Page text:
If someone has a ‘no kids’ wedding, we politely decline the invitation. (This really should have been a poll option.)

When my wife and I got married, nearly a quarter-century back, we didn’t have much money, but we were still able to hire a babysitter and set aside a room where she could watch anyone’s kids who weren’t up to sitting still at the ceremony, or behaving themselves at the reception.

And AFAIAC, it doesn’t matter whether you’re 8 or 88, if you’re able to behave yourself at the ceremony, you get to see your relatives get married. No exceptions.

I’m not traveling to a destination to attend a wedding without my kids but if it’s local then I will get a sitter.

This actually happened to us and mutual family all set to attend a wedding not local to us. One family flew in from Alaska when we all learned that kids were not invited. Even though my MIL insisted they were. It didn’t say on the invitation. It was her sisters kid who was getting married. Since its a long drive all the family who planned to fly declined and opted to come to our house instead. My BIL ended up going with his kids who hung out in the lobby until the dance portion since they were not invited.

Nobody cared as far as I can tell and from the pictures it looked like a beautiful wedding that kids would spoil.

I’ve been to weddings with kids and weddings without kids. I’ve brought kids to weddings and I’ve left them with grandpa. Doesn’t bother me one way or the other. It’s your day, not mine.

Hell, even if the kids are invited, we’ll make a strong to find them a sitter, unless it’s a wedding where there will be other kids they know - cousins or such. Otherwise it’s just “parenting elsewhere.”

First of all, I follow what the host or hostess tells me either by phone or in the invitation. If it requires travel I wouldn’t choose to leave my daughter for two or more days. If it’s in town I would probably go.

That said, I think that not inviting children to a wedding is incredibly sad. There are really only two main times most families get together, weddings and funerals. Funerals are obviously not great for kids, but they often end up going just to see everybody. The mindset that turns a wedding into a formal dinner party rather than a bringing together of families just makes me sad. Just find a couple of babysitters! Nearly every venue has a room you can set up as a playroom.

When my Dad and Stepmom got married they had a no kids wedding. It caused a life-long rift between them and my sister-in-law. And I totally get it! Imagine having to sit there with your crying children trying to explain why they don’t get to see their Grandfather get married? I thought it was awful. But both Dad and Stepmom are very shallow appearance-oriented people, and a formal dinner was important to them. (These are people who have no photos of me in their house because I am overweight.)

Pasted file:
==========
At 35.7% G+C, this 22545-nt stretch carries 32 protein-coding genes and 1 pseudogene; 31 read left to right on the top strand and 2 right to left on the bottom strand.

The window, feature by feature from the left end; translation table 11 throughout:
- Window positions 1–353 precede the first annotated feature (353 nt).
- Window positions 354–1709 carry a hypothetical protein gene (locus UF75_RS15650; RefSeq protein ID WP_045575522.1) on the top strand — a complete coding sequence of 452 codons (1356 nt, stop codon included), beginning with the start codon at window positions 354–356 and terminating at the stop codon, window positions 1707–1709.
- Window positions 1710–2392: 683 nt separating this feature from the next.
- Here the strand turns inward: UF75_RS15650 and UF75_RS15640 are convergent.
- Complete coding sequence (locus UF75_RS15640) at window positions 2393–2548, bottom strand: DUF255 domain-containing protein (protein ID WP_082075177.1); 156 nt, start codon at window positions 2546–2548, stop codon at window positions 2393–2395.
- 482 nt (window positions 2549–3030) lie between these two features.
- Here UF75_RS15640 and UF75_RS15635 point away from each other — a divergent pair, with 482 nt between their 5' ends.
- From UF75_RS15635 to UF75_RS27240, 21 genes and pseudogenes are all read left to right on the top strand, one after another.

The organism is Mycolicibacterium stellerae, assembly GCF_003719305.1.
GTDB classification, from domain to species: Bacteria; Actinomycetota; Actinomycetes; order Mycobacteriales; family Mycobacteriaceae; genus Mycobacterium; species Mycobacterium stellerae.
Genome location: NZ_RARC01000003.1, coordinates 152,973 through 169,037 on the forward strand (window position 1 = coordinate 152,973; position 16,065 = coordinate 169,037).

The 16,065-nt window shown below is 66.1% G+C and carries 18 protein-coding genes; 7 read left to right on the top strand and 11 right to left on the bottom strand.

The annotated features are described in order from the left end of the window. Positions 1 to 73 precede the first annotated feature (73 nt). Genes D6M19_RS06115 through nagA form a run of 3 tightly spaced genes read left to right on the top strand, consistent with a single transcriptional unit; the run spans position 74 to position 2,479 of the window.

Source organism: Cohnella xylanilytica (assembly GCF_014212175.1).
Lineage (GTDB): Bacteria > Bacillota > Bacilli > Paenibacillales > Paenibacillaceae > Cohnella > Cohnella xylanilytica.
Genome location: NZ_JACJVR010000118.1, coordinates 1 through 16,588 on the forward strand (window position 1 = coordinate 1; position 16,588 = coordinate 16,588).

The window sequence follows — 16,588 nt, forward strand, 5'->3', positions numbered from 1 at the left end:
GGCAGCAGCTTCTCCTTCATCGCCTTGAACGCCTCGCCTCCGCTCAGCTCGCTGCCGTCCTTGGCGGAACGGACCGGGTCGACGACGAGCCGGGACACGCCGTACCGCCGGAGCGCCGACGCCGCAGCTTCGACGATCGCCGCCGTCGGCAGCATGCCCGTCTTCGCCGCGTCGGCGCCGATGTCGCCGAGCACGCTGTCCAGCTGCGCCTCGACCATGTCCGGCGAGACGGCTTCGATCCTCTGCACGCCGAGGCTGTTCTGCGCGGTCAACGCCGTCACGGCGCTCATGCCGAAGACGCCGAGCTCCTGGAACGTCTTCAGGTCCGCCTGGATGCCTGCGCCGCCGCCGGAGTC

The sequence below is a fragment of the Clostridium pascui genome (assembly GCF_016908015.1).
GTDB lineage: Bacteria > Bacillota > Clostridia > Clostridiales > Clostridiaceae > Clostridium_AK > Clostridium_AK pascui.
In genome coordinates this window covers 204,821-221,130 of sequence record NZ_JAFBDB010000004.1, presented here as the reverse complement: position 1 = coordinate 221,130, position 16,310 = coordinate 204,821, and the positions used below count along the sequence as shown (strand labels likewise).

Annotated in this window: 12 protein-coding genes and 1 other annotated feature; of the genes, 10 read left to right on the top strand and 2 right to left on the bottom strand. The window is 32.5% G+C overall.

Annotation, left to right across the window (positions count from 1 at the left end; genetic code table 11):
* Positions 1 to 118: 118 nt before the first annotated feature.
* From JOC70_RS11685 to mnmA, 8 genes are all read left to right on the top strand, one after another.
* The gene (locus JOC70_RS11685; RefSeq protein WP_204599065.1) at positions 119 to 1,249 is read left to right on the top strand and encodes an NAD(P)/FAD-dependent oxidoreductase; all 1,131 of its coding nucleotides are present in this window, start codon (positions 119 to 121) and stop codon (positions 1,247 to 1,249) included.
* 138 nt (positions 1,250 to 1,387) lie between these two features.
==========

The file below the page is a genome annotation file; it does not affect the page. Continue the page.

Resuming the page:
But yes, an evening of dining and dancing and celebrating your happiness would be lovely, with or without the Celtling.

It’s a poll option: Send a gift (or a check) and your regards.

To my mind, the question comes from a difference over what a wedding is.

When I was growing up, at least for many, it was a ceremony to, essentially, formalize the union of two people, and also their whole families - so it was important to have the families attend (kids included).

Nowadays, it seems, it is by many considered foremost as a party, an occasion for the couple to express their individual tastes.

For some, this means it is foremost a time for individual expression - which can mean a party in a backyard under a canopy of dandilions, or alternatively a time for conspicuous consumption and obsession over details. Hence shows like ‘say yes to the dress’ and the like, and the huge explosion of the average cost of these events.

For those who see weddings as foremost a formalization of the connections between people and families, it would make no sense to exclude the kids; for those who see a wedding foremost as a party and expression of individual taste, of course it makes perfect sense - ‘our party, our rules’.

Formal weddings back in the day were often adults only, while more casual weddings often included kids. Very similar to now. I think the difference is that there were more codified ways of relying that information, such as the wedding being in the evening at a country club, which communicated NO KIDS and no one was confused by that. Afternoon wedding with the reception in the church basement? Sure, kids!

I like kids at a wedding, but I also like weddings with no kids.

If I am travelling to a wedding, no kids can still work out – I will bring my kid for a mini-vacation, and then for the actual wedding event, get a sitter (usually pooling with a few of the other guests). This is specially nice if it is winter, and the wedding is somewhere warm, like Florida.

The absolute worst, though (I will never stop complaining about this) is when I went to a wedding, very clearly adults only, and make arrangements for a sitter. It was out of town, so it was using a service to get a sitter, and then skipping out on some of the afternoon activities so that I could spend time with the sitter to make sure everything was clear (my daughter was a toddler at the time, so she needed more immediate supervising). Then, when I get to the wedding … several other families had brought their kids! I guess they had pitched a fit about kids not being included so the bride and groom had acquiesced. The whole wedding, people were asking where my daughter was, and saying it was a shame she wasn’t there to play with her relatives, who we hardly ever get to see, etc etc. OMG.

I wouldn’t want to bring my kids to a wedding. They would be bored out of their minds.